From this point, Byrne actually walks through the movie screen, which underlines the artificiality of the film’s construction, and so begins his travelogue/driving narration as he makes his way into the town of Virgil. The audience is introduced to Virgil as a leading forerunner of technological production in the United States, including a computer chip plant in which employees work on an assembly line, gabbing away about whatever their experience is and whiling away the time. The Lying Woman (Jo Harvey Allen), for example, attempts to connect every conceivable event in American and Texan history for the past 25 years to her personal life, clearly making things up as she goes along, from things involving the Kennedy family to a reputed dalliance with Burt Reynolds and, if I’m not mistaken, alien abduction. A fellow worker named Ramon (Humberto ‘Tito’ Larriva) claims he can read the psychic vibrations given off by his fellow Virgilians, intuiting whatever is going on inside them simply by focusing intently with his mind. These kinds of moments ring absurd but true; as Roger Ebert wrote in his original review, “There is hardly a moment in True Stories that doesn’t seem everyday to anyone who has grown up in Middle America, and not a moment that doesn’t seem haunted with secrets, evasions, loneliness, depravity or hidden joy – sometimes all at once. This is almost like a science-fiction movie: Everyone on screen looks so normal and behaves so oddly, they could be pod people.”
That being said, there are moments in True Stories which easily stretch credulity to the disintegration point. If the tour of the plant in town comes across as believable at first, there is one moment that makes one wonder; it’s subtle but it’s there: the camera stands at the end of the hallway watching as Byrne and a mid-level technician tour the facility and as they pass the camera, it turns, apparently blending into Byrne’s POV, following slightly behind as the technician explains things to him. In the middle of this tracking shot from Byrne’s POV, however, the filmmaker cuts to a reverse POV shot from the perspective of the technician, watching Byrne’s reaction as they walk and talk. This becomes problematic because, although documentaries are constructed like any other film from multiple takes and utilize editing and various tricks to underline their points as needed, it seems like a vaguely contrived way of breaking out of the “realism” or “documentary-ness” of the film’s vibe – to whatever degree it had managed to establish it at this point.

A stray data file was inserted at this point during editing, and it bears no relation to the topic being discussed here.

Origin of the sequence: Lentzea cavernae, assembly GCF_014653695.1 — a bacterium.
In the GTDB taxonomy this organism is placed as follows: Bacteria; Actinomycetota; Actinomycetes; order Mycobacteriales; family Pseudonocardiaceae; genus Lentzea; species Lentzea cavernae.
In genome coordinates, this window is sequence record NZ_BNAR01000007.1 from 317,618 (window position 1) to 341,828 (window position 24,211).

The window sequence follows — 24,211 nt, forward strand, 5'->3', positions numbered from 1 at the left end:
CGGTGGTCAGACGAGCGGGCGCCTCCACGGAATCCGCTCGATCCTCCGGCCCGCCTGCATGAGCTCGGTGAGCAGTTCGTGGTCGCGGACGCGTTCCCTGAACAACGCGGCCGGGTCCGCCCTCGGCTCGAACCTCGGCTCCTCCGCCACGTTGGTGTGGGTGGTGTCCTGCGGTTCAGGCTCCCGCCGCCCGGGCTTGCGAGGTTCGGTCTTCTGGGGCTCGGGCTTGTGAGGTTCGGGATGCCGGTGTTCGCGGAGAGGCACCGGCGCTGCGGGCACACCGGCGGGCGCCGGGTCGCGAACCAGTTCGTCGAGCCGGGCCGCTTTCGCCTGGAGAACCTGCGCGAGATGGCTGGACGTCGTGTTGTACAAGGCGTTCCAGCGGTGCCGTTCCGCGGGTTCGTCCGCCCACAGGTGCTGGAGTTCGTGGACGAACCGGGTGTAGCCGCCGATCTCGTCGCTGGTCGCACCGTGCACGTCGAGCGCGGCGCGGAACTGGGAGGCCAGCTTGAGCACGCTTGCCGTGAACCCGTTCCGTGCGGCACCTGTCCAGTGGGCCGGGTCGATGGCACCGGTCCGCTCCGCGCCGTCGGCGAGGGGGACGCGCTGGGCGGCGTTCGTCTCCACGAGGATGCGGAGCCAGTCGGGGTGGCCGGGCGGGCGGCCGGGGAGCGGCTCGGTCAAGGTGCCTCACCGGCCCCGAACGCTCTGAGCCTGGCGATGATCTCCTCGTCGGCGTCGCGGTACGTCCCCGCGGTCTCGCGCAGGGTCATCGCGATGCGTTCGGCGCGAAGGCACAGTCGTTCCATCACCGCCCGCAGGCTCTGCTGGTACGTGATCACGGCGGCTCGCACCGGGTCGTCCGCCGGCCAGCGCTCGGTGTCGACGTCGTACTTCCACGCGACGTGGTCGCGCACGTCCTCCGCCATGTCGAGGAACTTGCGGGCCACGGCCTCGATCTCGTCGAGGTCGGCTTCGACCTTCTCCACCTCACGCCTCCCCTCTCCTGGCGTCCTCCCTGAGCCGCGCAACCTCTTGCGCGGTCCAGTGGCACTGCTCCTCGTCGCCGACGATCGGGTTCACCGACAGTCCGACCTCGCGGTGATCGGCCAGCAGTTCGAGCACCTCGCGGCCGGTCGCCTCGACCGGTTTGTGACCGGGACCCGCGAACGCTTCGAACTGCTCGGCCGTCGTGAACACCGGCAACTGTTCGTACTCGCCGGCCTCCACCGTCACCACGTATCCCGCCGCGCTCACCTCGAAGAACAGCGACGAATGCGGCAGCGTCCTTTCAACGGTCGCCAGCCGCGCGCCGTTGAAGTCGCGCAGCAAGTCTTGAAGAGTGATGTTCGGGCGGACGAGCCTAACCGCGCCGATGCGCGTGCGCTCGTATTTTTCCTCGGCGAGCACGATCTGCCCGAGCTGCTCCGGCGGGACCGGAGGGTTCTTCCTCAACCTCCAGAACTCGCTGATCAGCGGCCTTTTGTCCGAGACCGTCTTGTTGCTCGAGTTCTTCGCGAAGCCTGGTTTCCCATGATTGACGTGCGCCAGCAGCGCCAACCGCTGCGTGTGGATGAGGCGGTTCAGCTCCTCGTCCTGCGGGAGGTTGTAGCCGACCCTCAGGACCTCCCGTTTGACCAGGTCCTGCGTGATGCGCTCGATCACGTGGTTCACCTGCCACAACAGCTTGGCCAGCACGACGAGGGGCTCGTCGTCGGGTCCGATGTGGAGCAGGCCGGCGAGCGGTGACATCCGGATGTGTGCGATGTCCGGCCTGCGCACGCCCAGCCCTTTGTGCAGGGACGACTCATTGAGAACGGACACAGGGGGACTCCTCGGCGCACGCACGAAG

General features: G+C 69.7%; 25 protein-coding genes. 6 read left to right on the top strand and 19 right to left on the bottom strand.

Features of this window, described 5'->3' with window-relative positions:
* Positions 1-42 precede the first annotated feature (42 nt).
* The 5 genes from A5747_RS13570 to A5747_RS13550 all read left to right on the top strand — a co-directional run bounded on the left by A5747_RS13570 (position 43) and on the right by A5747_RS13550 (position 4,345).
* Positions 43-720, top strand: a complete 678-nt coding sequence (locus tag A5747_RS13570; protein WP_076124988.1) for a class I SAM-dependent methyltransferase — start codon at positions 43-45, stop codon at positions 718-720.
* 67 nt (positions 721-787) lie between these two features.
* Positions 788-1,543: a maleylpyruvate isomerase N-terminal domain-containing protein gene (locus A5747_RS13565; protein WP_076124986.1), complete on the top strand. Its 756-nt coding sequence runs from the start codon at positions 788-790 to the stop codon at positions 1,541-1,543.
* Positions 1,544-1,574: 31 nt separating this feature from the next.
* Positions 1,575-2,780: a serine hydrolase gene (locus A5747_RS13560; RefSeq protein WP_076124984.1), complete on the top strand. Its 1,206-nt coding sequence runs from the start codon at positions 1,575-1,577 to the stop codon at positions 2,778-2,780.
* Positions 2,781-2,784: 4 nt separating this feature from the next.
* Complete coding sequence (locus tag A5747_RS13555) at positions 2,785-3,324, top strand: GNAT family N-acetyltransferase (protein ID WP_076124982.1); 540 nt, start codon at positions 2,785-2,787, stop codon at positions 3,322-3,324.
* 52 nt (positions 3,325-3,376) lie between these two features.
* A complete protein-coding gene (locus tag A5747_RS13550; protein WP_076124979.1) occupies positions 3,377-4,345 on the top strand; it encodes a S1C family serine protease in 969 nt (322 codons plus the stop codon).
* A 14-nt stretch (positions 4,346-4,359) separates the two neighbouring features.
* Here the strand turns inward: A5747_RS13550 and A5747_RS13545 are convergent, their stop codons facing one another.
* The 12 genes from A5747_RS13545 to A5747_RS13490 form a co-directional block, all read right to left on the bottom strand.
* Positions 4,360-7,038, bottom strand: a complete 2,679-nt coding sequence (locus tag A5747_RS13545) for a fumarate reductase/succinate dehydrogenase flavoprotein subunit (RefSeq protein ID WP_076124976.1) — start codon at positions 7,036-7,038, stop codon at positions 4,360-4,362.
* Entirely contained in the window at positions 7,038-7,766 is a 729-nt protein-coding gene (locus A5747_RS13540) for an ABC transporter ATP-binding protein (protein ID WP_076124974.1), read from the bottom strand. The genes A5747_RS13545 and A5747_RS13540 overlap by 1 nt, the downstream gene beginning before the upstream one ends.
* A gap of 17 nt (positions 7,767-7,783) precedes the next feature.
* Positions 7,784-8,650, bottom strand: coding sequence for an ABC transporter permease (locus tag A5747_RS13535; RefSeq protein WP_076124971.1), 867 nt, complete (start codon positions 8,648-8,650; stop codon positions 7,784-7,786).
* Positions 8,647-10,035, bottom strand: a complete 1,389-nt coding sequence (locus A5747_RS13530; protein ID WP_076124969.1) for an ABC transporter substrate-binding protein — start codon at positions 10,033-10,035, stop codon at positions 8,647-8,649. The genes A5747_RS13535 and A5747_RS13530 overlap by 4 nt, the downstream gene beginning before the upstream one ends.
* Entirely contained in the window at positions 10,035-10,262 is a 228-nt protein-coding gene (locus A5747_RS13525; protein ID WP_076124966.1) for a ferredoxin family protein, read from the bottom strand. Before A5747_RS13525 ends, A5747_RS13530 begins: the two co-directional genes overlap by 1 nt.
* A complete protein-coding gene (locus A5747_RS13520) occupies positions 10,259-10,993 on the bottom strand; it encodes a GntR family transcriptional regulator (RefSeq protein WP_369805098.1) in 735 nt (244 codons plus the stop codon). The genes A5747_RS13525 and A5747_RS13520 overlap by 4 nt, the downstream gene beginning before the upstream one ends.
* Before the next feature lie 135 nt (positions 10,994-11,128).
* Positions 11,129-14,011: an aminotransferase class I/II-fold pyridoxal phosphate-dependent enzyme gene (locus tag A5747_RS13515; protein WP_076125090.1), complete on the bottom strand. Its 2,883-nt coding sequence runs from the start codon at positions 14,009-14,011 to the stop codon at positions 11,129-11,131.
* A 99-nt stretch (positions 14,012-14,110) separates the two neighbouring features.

However, we then have our introduction to Louis Fyne (John Goodman), a large but basically sweet-natured and kind-hearted doofus who works in the clean room at a factory, wearing one of those big white anti-radiation suits to do his job. He talks about his job and speaks to the camera, very much in the vein of the documentary interview style. We learn that Louis has a desire to find someone to love him and has, somewhat desperately, placed a neon sign in his front yard which reads “Wife Needed” and has a large arrow pointing toward the front door of his house. We learn that Louis has a level of pathos as well, as he goes on a blind date to visit the Cute Woman (Alix Elias), a dollhouse-residing little girl in a thirtysomething-year-old woman’s body to whom he plays a song he’s in the progress of composing (the song turns out to be “People Like Us”).